Eroticism and Bollywood Dance

Eroticism and Bollywood Dance

The commercial potential attached to the subject of Sex was understood by Indian film distributors very early. As far back as 1932, the erotic elements in “Zarina” led to public outcries for stricter censorship. But it earned a lot of revenue for the cinema houses. How to handle erotic content became the most asked question. For a film to fare well, a degree of eroticism was necessary for commercial success. However, the sensibilities of Indian society would not allow the leading lady of a film to behave in any immodest way. Three formulas were created to deal with this situation. These were the rape scene, attempted seduction, and the item number.

Eroticism and Bollywood DanceThe rape scene is now outdated. But through the late 1950s to the 1970s, it was an essential part of any masala film formula. The 1960s employed different methodology to providing the necessary sexual excitement – the seduction scene. In such scenes, the vamp or a woman of loose character would attempt to seduce the hero using song and dance. The hero who was always portrayed as the embodiment of good character would almost never fall into such a trap laid by the vamp, remaining faithful to the woman he loved and eventually marrying her some reels later. This approach worked very well for producers as bigger doses of eroticism began to be injected into storylines with minimal reservation from the censor board. It was also felt that the hero’s spurning sexual advances made by the vamp would bear testament to solid Indian values.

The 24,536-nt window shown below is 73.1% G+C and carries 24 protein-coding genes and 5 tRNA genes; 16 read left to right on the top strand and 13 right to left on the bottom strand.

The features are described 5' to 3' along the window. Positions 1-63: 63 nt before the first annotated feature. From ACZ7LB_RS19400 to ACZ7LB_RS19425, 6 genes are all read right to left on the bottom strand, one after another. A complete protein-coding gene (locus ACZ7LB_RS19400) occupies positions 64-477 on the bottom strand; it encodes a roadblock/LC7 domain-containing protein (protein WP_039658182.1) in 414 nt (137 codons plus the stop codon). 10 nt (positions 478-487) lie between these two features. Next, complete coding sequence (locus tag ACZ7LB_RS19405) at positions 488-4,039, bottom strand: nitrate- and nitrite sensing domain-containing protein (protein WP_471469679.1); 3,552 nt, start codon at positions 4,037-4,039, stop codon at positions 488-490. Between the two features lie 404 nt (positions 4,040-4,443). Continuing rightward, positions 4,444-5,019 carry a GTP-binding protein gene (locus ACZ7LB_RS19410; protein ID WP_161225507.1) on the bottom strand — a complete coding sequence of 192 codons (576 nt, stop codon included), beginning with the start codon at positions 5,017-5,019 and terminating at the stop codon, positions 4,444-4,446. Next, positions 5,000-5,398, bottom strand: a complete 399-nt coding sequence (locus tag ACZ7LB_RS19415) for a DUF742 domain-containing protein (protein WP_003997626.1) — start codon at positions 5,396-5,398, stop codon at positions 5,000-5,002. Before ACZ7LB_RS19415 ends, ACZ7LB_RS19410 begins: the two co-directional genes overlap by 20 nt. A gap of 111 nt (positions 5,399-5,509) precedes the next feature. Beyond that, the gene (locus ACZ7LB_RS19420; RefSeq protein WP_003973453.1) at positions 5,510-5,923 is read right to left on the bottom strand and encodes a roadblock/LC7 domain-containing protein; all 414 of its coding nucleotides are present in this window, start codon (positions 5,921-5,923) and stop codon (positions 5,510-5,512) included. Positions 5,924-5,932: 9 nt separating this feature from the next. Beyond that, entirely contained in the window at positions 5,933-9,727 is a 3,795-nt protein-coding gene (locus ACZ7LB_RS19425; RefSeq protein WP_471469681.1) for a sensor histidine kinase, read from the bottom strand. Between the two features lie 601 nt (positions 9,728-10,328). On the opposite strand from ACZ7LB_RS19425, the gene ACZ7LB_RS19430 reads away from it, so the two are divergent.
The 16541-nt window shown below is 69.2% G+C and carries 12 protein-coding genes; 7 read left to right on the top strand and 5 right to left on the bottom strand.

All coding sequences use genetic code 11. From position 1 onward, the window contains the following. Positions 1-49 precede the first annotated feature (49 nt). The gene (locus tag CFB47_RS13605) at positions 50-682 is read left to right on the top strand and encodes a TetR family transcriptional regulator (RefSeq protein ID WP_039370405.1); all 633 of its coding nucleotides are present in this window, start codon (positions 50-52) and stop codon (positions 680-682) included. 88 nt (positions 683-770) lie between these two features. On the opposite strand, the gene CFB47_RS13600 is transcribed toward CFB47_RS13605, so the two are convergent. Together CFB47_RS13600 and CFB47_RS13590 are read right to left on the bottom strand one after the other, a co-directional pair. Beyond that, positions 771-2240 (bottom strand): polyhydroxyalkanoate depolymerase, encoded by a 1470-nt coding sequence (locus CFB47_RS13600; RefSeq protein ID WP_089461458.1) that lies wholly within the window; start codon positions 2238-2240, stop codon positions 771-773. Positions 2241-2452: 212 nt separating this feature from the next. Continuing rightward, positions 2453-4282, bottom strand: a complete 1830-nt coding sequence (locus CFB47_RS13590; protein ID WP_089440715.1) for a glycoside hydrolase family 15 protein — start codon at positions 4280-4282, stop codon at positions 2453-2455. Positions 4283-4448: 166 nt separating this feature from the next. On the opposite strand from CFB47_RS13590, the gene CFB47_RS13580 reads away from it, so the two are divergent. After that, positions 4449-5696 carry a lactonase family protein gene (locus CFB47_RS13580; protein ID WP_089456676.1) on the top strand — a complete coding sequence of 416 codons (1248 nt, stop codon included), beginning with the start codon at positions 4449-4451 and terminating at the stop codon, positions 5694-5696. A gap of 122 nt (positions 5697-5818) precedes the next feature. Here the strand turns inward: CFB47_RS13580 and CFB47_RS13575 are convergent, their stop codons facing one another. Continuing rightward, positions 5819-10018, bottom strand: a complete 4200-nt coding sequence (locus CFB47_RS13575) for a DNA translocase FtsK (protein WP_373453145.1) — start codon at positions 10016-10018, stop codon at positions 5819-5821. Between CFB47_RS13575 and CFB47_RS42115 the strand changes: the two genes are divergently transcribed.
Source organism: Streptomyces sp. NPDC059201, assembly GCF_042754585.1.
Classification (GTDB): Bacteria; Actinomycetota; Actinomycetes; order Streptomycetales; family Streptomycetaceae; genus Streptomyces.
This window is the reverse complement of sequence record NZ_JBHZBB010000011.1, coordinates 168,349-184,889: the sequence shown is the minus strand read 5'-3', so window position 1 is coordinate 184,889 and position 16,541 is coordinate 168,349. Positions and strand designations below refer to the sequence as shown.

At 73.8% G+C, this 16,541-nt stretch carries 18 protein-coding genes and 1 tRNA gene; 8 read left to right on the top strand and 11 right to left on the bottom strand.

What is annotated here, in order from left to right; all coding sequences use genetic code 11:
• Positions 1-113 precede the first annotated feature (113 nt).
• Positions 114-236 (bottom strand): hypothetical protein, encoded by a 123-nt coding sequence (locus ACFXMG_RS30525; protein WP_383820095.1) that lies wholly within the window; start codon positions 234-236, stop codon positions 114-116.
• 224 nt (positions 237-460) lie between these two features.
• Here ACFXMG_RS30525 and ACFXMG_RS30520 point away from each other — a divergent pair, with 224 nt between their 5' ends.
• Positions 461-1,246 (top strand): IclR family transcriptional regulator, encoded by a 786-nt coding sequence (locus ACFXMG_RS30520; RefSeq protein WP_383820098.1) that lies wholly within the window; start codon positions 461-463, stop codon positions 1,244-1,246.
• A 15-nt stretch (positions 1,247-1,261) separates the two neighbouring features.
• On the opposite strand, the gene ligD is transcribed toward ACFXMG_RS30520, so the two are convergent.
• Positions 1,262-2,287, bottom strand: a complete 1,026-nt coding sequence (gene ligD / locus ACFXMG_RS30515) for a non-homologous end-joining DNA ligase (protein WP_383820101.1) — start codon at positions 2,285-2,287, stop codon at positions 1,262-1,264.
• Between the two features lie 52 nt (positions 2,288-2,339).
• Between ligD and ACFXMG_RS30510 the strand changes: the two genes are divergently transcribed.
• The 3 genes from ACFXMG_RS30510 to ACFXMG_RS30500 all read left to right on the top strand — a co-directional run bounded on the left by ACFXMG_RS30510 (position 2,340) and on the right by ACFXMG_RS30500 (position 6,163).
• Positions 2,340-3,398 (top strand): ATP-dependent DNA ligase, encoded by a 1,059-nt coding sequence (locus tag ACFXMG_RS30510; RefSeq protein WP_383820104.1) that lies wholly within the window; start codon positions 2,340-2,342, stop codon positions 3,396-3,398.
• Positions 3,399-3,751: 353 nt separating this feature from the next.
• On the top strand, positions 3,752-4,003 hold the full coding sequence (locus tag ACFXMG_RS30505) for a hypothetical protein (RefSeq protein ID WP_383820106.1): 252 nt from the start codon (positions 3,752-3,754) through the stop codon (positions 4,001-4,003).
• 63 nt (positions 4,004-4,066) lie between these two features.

Dances were woven into seduction scenes. The dance style would change depending on the current artistic norms, but every form of such a dance was always necessarily
suggestive in its spirit.

Eroticism in Bollywood can be said to have reached its climax with the introduction of the ‘item number’ and consequently the ‘item girl’. Item numbers introduce the erotic element. In such a song, the item girl acts, sings and dances in an erotic manner. The item girl keeps the heroine’s modesty intact.

In early movies, an item number meant a kathak style of dance. This doesn’t mean kathak in its purest form and was always more suggestive of the mujra variety. Over the years the handling of story lines, item numbers, and dance, have changed in way that is interesting to note. Earlier, the hero would go to a mehefil (gathering) where a tawaif (dancer-courtesan) was performing. The mehefil scene could be either linked to the storyline or have nothing to do with the development of the story. But, the introduction of the mehefil scene was a convenient way to introduce an item number into the film.

This method of introducing the item number soon became part of the masala movie formula. The 1960s saw the introduction of the cabaret in Hindi films. So now, the hero began going to the cabaret instead of a mehefil. As Westernization had started trickling in, Indian society was becoming a little bit more relaxed. It was not an uncommon sight to find the hero and heroine going to a cabaret together.